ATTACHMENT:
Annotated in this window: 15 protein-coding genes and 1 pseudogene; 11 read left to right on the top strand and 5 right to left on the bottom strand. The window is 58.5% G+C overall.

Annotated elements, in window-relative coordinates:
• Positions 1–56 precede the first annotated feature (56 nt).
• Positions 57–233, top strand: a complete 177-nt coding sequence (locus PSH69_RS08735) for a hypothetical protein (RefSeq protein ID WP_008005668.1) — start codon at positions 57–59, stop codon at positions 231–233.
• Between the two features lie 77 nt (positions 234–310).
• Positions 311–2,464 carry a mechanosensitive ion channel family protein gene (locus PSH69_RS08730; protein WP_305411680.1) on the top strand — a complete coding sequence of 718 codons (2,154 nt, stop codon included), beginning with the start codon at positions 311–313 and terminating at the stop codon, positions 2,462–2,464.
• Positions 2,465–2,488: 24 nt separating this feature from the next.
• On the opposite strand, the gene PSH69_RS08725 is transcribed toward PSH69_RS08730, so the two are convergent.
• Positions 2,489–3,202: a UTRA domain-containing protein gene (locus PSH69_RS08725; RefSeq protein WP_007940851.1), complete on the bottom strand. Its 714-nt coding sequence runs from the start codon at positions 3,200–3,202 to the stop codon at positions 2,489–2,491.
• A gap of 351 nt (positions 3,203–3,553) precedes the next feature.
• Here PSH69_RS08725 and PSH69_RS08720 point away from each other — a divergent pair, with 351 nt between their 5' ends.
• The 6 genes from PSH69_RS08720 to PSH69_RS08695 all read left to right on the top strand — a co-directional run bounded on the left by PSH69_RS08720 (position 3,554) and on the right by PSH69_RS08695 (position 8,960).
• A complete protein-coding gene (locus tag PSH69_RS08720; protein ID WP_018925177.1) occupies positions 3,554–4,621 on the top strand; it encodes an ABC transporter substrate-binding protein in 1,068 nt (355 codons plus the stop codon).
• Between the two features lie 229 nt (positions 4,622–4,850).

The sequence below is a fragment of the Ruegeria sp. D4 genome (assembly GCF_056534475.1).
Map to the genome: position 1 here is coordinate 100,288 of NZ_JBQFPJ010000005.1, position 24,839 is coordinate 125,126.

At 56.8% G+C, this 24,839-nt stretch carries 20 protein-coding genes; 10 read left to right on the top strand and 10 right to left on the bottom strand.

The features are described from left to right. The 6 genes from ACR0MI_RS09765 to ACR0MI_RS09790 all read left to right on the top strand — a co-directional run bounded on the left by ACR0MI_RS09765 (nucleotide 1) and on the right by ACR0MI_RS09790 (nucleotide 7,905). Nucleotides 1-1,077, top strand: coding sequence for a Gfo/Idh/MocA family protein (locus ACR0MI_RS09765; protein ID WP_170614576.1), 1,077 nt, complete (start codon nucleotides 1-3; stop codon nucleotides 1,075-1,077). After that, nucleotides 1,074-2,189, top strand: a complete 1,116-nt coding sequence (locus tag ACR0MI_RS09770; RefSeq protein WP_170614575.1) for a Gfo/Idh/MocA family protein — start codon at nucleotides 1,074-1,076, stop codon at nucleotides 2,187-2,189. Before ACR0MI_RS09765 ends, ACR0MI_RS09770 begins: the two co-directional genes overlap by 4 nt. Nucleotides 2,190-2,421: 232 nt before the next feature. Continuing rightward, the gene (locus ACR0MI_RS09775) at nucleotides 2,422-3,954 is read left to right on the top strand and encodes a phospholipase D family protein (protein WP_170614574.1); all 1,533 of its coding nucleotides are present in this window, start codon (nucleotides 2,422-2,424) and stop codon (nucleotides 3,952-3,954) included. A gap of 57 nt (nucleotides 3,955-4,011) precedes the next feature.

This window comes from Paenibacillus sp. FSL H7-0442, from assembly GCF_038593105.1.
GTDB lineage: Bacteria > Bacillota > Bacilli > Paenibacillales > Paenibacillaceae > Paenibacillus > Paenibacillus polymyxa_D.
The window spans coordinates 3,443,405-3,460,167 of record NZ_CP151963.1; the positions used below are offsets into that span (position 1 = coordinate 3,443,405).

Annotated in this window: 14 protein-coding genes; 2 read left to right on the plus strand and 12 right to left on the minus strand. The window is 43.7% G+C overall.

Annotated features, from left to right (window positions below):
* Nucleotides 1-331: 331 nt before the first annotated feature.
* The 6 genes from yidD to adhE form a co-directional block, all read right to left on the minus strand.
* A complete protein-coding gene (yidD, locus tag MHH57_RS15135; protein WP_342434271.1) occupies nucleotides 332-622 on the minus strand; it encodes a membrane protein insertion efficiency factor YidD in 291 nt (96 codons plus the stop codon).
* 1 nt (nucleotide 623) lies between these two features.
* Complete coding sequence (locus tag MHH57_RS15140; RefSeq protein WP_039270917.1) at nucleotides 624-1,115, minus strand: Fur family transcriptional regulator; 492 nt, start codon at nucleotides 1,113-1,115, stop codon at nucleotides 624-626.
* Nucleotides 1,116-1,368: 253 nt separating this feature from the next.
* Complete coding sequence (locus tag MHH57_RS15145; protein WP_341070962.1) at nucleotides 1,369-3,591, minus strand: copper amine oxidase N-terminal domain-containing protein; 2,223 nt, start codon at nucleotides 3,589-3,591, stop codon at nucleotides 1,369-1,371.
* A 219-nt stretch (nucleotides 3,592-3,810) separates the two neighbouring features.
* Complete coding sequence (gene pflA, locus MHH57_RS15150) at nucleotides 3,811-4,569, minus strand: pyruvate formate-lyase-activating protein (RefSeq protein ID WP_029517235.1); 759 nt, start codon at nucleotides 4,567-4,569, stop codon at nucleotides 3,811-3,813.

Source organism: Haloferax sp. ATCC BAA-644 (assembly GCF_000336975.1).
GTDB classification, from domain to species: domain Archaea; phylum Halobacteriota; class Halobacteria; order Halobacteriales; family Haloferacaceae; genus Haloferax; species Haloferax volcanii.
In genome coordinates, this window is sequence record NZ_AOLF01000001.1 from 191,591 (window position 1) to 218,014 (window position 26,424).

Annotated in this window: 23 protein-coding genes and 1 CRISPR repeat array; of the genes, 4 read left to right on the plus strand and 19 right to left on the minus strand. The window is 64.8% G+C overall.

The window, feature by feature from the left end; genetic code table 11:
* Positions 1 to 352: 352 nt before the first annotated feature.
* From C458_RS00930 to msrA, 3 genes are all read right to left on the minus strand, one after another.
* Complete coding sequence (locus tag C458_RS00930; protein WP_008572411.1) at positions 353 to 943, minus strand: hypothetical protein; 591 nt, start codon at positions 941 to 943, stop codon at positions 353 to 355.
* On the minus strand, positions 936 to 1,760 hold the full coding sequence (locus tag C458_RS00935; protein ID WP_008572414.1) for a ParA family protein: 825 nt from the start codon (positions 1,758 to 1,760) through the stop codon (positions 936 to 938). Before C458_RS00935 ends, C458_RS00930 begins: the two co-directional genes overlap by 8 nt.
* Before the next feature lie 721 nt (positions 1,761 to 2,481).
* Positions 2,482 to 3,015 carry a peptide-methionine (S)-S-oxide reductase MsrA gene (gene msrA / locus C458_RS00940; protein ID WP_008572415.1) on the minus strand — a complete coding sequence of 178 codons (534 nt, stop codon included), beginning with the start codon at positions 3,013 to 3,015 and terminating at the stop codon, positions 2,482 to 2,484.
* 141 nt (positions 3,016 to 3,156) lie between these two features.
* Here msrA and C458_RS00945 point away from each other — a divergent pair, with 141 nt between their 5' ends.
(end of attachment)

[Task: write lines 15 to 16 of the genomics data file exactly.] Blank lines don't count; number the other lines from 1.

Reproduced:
The sequence below is a fragment of the Ruegeria sp. D4 genome (assembly GCF_056534475.1).
Map to the genome: position 1 here is coordinate 100,288 of NZ_JBQFPJ010000005.1, position 24,839 is coordinate 125,126.